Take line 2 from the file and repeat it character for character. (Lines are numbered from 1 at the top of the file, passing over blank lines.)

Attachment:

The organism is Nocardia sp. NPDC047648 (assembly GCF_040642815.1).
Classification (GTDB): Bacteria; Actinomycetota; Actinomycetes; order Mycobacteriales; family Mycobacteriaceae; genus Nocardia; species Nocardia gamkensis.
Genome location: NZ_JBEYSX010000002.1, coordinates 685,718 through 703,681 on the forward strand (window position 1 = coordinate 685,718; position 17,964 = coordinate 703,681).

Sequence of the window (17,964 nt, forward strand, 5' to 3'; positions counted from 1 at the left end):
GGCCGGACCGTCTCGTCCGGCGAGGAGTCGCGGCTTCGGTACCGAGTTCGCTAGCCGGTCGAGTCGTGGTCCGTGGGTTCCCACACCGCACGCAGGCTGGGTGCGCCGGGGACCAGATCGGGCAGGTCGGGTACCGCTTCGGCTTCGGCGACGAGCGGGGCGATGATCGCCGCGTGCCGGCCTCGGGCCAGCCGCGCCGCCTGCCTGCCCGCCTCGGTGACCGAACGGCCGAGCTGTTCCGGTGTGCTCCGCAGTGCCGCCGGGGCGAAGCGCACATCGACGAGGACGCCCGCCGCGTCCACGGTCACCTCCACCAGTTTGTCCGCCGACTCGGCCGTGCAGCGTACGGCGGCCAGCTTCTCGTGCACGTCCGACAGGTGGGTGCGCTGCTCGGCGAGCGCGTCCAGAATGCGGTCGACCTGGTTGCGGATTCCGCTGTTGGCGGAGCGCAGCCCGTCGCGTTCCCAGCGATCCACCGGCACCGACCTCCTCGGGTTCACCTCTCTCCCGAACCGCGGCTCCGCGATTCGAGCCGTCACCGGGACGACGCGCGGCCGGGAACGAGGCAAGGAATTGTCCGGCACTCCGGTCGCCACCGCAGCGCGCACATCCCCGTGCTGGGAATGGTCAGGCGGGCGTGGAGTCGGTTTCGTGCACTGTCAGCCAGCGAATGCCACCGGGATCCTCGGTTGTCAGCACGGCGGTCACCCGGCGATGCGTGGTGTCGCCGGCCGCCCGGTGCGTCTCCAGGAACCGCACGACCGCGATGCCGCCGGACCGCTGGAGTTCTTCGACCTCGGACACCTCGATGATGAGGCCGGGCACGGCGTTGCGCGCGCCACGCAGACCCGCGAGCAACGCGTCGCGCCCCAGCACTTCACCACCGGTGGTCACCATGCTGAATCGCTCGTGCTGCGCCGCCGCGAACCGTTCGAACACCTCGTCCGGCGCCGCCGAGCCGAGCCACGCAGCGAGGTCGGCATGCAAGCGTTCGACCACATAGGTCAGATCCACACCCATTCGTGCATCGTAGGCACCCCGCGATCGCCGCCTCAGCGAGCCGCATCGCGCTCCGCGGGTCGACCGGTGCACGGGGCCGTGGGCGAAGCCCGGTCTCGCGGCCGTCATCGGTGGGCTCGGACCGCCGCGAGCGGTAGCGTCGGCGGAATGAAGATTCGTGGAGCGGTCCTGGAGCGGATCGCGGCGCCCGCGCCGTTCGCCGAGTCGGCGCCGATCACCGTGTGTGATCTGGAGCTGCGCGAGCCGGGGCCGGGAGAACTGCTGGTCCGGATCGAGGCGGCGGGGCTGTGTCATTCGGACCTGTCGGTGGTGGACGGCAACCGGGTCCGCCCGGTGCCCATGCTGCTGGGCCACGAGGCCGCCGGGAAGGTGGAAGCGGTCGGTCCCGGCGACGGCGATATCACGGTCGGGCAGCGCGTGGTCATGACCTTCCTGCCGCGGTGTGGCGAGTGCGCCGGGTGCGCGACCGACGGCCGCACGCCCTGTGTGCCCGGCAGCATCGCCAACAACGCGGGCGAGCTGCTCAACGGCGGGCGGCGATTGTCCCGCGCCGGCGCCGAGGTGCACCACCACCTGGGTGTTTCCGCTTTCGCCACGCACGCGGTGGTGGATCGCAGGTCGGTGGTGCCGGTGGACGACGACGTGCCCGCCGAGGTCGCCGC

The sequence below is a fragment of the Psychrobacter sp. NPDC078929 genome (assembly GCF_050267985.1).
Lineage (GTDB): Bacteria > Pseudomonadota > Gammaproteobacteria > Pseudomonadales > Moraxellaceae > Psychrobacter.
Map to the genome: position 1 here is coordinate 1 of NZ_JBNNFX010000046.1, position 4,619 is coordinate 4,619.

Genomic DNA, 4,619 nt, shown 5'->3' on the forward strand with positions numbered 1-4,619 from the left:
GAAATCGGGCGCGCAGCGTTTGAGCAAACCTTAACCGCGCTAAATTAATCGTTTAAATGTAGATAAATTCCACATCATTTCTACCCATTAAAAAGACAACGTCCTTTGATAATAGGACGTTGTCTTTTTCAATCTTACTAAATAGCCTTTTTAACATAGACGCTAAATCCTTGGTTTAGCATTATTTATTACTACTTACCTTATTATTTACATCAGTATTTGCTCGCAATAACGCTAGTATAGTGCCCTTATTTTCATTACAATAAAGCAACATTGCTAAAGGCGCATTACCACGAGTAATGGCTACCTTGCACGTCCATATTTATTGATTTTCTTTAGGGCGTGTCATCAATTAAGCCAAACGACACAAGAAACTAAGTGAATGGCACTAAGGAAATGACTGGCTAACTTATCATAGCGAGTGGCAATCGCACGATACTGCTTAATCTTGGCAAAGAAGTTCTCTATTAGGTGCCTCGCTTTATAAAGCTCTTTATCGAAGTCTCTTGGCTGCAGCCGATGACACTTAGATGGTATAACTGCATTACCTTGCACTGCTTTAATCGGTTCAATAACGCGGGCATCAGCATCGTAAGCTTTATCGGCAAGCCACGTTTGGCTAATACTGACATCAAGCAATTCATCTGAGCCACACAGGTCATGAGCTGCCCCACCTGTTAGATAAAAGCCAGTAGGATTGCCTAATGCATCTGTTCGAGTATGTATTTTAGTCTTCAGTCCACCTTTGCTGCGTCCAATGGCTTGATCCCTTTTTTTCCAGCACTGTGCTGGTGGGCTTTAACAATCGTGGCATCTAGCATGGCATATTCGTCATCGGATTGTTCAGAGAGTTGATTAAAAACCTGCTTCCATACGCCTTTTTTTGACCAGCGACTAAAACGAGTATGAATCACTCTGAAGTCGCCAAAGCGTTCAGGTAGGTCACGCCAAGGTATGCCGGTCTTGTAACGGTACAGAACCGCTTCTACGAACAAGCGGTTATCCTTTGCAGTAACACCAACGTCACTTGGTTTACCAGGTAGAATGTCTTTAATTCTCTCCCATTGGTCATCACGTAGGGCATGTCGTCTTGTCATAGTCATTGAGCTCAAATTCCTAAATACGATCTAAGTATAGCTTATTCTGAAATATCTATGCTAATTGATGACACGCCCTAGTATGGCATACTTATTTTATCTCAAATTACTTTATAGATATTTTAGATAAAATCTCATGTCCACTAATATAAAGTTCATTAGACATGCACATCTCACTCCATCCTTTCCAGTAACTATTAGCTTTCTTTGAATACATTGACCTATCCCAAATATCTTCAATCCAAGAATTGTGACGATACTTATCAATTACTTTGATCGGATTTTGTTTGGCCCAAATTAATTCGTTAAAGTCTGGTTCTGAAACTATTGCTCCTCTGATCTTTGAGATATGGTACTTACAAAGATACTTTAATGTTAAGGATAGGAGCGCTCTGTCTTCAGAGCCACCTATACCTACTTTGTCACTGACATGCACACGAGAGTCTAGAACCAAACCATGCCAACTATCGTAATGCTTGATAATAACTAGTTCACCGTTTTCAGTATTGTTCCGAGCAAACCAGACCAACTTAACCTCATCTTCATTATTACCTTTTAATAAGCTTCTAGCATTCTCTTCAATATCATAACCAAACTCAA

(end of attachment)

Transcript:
Classification (GTDB): Bacteria; Actinomycetota; Actinomycetes; order Mycobacteriales; family Mycobacteriaceae; genus Nocardia; species Nocardia gamkensis.